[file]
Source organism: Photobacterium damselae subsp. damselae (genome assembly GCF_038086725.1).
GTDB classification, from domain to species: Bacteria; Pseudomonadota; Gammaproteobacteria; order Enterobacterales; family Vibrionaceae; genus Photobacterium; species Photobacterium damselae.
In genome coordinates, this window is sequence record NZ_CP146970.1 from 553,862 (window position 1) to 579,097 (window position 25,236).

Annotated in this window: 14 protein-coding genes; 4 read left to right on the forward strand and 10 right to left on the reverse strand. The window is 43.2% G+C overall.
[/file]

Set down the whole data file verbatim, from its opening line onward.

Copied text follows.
Source organism: Photobacterium damselae subsp. damselae (genome assembly GCF_038086725.1).
GTDB classification, from domain to species: Bacteria; Pseudomonadota; Gammaproteobacteria; order Enterobacterales; family Vibrionaceae; genus Photobacterium; species Photobacterium damselae.
In genome coordinates, this window is sequence record NZ_CP146970.1 from 553,862 (window position 1) to 579,097 (window position 25,236).

Annotated in this window: 14 protein-coding genes; 4 read left to right on the forward strand and 10 right to left on the reverse strand. The window is 43.2% G+C overall.